by Corbin Apkin, former Graduate Student Intern and recent Graduate of Simmons College GSLIS
For the past year, I have had the opportunity to work as an intern in the Research Room at the John F. Kennedy Presidential Library. Throughout my time doing reference work, I have seen a lot of interesting documents, and many of these have come from the White House Central Name File. The Name File serves as the alphabetical index to the mail that came into the White House during President Kennedy’s administration, housing correspondence between the public, President Kennedy, and his White House staff. The great thing about the Name File is that it allows reference staff to look up specific people to see if they corresponded with the President.
Containing over 3,000 boxes (about 1,300 linear feet), the collection holds letters and telegrams from celebrities and notable figures of the 1960s, many of whom make appearances on the Library’s Facebook, Twitter, and Tumblr pages.
JFKWHCNF-2577-013-p0023: Frank Sinatra’s telegram to President Kennedy, 28 August 1962. Here, he notified the President that a copy of the film “The Manchurian Candidate” was available for viewing at the White House.
But my favorite thing about the Name File is seeing letters that ordinary Americans sent to the White House. While looking for a specific name in the collection, staff members get to see all of the other letters housed in the same folder. They reflect public opinion of the time, whether in support of Kennedy or in disagreement with him. We see firsthand what American citizens were concerned about and how they wanted to make the country better. Every folder has something interesting (or even amazing) in it, and it’s always been a pleasure for me to be able to work with this collection.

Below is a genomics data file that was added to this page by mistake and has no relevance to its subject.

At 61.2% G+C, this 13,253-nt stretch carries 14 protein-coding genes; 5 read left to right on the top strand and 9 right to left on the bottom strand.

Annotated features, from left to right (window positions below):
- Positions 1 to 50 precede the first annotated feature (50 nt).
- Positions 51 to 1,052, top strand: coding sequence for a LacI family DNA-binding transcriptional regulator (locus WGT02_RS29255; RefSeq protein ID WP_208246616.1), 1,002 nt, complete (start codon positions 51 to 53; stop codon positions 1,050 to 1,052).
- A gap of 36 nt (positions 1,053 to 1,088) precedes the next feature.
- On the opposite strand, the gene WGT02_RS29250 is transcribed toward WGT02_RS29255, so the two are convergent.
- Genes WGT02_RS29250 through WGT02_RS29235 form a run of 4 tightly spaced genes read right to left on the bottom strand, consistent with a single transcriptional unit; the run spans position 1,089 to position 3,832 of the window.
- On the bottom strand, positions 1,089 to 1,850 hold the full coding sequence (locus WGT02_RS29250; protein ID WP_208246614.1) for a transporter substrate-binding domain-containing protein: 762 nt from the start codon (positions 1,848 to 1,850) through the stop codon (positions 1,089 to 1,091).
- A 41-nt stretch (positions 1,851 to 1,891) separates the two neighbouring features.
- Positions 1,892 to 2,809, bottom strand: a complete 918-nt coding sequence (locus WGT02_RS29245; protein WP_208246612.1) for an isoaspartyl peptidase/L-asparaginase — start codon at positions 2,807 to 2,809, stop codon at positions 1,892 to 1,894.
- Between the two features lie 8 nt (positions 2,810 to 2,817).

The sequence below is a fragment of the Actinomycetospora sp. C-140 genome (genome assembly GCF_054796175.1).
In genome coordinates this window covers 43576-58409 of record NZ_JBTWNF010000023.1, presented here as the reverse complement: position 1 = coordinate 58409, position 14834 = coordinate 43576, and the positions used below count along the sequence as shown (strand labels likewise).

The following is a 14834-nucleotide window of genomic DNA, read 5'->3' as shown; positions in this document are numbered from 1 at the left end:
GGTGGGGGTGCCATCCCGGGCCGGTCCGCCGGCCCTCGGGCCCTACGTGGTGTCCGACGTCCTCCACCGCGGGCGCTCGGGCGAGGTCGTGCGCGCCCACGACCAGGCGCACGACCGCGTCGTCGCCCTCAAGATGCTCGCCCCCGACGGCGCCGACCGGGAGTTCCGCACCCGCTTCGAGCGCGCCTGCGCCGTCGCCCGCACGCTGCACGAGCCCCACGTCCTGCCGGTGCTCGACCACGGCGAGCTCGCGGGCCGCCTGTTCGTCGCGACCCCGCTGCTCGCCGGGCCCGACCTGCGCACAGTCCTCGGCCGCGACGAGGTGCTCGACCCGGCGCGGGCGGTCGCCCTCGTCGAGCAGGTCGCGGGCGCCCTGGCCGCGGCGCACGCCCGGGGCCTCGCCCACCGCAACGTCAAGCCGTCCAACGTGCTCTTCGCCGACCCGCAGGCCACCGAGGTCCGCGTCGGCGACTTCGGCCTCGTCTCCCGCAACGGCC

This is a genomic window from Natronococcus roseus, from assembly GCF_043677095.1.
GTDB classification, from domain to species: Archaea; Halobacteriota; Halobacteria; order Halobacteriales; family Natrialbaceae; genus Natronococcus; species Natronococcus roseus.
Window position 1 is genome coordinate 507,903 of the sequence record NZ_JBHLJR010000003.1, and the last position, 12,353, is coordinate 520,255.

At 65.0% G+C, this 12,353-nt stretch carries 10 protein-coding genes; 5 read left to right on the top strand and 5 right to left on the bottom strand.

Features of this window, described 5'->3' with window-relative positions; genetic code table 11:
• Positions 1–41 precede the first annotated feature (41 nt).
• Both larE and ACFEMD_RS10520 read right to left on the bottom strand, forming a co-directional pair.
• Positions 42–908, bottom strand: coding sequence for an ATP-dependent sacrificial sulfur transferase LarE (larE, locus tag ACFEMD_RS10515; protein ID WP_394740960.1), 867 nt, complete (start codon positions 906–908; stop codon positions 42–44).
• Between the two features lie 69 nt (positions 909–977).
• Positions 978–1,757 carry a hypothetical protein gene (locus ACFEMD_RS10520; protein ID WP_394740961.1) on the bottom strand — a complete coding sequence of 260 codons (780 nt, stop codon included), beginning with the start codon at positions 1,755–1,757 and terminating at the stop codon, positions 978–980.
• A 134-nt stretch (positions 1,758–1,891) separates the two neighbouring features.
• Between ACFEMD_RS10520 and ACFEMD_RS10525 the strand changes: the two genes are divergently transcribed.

Because this collection is so easy for staff members to search, I decided to see if anyone from my family had sent anything to President Kennedy. Without thinking this could even be a possibility, I looked through the “Api” folder in Box 80, and I was shocked to find that a carbon copy of a response letter from the White House to my great uncle, Judge Benjamin Apkin, was in the Name File.
Often, this is what we find in the Name File – a carbon copy of a response from the White House, but no original letter from the person who wrote to the President. But there are some important clues provided by the White House to help us find the original letter: when a letter arrived at the White House, it was often assigned a code based on the topic of the letter; “HU” for “human rights,” “IV” for “invitations,” and so on – 62 codes in all. The White House response to each letter was copied, with one copy filed in the White House Name File (alphabetically by the name of the writer), and the other copy, often along with the original incoming letter, filed in the White House Central Subject Files (based on the code assigned by White House staff). The carbon responses in the Name File carry the subject code in the upper right corner, handwritten by White House staff and linking the carbon copy to any related documents in the Subject Files. This system, used by White House filing staff both well before and well after the Kennedy administration, gives archivists and researchers a way to search correspondence both by name and by subject.
I looked up the code on this carbon (IV 1/1961/ST21) in the White House Central Subject Files, hoping to my uncle’s original telegram. Luckily, the system worked exactly as the White House designed it, and I was able to find it the folder titled “IV 1: 1961: ST 21(Massachusetts): W: General” in Box 400.
On behalf of the Mayflower Warehousemen’s Association, my uncle invited President Kennedy to attend a ceremony honoring the Warehouseman of the Year for the Northeastern United States in my hometown of Williamstown, Massachusetts.
While this telegram might not be significant to most, it greatly affected me. I’m proud to know that my uncle’s telegram, however seemingly insignificant it may be, will forever be preserved in the John F. Kennedy Presidential Library archives. It also made me realize that every single letter in the Name File has significance to someone, somewhere. To me, the Name File is a treasure trove of letters that reflect the time period in many different ways and serves as an important and interesting tool for understanding our history as Americans.